But this president doesn’t do moxie. And his advisers don’t recommend it—because he has weeded out political counselors who advocate tough, principled partisanship in the face of Republican extremist obstruction.
There are also credible reports that, in the next round of budget talks—remember, Obama went along with a deal requiring at least $1.2 trillion more in cuts or no debt extension—Obama will agree to an increase in the Medicare age, as well as an adjustment in the cost formula that is a disguised cut in Social Security over time.
Here again, a president with nerve and principle would be taking Republican demands for cuts in Medicare or Medicaid or Social Security and using them as teaching tools.
Last week, Jonathan Alter, a columnist and author of a very friendly and wishful Obama biography, published a column in Bloomberg Businessweek titled, “You Think Obama has been a Bad President? Prove it.”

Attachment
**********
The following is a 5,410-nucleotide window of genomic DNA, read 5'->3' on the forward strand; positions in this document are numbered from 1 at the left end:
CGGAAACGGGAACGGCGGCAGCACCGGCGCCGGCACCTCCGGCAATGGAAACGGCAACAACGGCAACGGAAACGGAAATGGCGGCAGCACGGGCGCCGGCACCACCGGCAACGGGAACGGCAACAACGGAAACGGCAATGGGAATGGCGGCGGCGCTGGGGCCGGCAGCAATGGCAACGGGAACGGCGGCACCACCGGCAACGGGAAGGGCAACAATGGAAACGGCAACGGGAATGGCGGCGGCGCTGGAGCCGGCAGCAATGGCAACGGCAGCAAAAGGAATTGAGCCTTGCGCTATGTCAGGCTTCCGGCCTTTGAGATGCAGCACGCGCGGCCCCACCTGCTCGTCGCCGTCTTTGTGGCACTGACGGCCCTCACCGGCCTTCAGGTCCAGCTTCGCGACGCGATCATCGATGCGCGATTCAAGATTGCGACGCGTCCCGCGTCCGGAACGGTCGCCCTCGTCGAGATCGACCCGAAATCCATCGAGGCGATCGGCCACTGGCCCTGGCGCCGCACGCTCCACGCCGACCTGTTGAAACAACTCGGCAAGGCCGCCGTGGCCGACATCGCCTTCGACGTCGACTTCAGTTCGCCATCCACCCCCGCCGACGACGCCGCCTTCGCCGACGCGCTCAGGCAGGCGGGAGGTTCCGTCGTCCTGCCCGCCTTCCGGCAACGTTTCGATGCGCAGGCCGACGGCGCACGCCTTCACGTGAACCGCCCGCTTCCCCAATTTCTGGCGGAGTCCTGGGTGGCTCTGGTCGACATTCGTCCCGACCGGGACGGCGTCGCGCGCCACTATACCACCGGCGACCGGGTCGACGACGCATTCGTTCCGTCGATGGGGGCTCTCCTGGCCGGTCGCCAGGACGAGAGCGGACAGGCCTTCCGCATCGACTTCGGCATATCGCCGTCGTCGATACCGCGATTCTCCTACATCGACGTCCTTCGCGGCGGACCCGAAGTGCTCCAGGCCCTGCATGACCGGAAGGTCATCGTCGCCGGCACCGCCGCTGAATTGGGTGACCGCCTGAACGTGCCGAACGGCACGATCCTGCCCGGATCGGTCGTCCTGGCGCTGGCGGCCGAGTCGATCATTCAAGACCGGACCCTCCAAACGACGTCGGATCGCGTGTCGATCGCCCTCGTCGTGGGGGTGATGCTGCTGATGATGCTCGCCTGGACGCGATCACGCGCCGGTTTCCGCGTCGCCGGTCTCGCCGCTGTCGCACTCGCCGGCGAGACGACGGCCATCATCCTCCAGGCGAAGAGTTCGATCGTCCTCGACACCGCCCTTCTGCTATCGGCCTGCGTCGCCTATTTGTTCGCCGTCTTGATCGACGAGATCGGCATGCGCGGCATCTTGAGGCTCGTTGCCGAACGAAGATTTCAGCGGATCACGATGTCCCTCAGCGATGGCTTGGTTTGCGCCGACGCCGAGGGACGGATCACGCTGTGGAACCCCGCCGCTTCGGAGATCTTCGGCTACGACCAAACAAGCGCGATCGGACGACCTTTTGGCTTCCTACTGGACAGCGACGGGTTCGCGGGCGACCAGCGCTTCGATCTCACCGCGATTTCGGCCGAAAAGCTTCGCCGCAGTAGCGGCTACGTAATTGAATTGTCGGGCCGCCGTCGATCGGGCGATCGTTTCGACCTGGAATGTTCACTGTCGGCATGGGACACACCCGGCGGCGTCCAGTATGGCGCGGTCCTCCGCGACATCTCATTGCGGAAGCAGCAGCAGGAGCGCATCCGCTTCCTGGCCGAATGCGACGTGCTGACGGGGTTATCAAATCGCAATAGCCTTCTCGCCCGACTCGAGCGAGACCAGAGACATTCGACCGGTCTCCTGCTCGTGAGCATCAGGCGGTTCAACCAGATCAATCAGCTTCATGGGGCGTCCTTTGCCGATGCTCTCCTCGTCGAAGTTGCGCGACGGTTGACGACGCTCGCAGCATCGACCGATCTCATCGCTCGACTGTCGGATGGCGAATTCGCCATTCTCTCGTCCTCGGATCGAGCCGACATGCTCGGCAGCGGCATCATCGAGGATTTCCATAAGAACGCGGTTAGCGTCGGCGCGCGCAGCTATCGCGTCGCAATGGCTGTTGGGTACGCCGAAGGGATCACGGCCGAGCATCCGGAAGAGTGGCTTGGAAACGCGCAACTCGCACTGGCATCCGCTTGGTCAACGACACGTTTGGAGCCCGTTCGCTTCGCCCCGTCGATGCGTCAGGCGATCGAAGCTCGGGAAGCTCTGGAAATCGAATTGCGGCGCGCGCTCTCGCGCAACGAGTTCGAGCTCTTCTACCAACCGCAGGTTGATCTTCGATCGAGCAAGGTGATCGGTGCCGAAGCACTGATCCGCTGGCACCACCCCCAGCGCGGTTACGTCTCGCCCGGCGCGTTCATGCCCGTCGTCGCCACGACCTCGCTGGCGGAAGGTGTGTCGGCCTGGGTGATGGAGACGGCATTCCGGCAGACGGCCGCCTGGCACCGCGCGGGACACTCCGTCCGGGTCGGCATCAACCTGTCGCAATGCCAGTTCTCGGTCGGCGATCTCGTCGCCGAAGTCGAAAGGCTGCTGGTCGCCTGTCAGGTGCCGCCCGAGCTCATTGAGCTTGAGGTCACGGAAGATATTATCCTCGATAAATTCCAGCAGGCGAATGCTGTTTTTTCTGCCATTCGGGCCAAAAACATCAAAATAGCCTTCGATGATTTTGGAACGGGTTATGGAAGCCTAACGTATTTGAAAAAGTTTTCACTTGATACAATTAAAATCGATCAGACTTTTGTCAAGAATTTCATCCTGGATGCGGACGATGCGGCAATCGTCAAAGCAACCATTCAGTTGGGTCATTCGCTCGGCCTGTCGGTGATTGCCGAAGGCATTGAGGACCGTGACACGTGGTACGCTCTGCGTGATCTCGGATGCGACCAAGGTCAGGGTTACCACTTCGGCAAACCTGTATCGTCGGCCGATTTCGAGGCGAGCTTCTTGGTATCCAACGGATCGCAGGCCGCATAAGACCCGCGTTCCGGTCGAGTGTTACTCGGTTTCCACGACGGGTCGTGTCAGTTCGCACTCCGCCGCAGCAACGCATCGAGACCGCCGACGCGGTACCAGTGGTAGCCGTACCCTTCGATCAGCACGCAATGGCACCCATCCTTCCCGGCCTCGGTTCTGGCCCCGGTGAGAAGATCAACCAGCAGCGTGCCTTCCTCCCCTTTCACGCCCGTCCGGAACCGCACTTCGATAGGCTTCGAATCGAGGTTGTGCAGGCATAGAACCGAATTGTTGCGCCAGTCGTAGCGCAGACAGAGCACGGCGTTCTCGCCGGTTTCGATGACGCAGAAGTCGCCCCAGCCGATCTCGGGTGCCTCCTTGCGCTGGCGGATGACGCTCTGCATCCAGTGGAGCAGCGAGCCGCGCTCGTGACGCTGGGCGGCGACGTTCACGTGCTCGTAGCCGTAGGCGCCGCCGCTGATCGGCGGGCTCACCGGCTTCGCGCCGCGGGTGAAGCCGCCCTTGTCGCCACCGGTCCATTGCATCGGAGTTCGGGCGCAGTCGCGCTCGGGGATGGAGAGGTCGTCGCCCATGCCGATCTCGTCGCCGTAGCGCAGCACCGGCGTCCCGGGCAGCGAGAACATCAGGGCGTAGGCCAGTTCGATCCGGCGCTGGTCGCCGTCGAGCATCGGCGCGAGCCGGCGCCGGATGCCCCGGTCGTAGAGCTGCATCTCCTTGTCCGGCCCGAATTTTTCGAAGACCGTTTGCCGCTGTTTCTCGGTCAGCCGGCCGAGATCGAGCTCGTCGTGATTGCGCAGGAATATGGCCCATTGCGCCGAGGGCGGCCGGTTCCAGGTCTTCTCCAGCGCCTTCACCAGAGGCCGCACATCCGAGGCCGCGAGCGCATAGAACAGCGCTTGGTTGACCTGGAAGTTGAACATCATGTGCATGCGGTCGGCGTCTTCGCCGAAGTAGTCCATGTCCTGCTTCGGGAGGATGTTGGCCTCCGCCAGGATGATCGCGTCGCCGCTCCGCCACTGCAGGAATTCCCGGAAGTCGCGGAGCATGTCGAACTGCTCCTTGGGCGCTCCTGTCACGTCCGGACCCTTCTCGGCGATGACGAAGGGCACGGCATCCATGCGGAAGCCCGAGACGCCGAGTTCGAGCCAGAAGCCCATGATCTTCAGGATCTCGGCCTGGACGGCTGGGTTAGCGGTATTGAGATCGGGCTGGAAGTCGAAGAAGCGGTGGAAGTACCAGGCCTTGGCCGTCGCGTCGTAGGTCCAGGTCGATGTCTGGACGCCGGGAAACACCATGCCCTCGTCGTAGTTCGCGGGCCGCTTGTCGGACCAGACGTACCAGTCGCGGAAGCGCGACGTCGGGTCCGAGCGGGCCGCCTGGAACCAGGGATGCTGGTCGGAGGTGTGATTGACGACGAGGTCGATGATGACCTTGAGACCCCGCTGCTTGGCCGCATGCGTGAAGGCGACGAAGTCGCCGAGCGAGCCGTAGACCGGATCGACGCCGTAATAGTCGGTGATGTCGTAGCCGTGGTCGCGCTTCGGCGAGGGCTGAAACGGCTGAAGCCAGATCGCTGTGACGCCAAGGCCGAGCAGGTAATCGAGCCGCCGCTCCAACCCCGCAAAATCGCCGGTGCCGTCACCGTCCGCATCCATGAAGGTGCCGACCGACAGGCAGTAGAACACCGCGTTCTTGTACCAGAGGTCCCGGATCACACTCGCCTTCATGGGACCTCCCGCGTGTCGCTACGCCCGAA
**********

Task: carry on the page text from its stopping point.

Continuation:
Alter cites the usual alibis—Republican blockage, the fact that Obama faced a deeper-than-anticipated economic crisis, and so on. He writes: “And if you were president and a group of extremists was pointing a gun at the head of the American economy, what would you have done?”
Well, Alter also wrote a book on Franklin Roosevelt, so he should know. You don’t keep on preaching sweet reasonableness. You call out the extremists on their sheer craziness and disdain for solving the crisis. And you move public opinion to your side.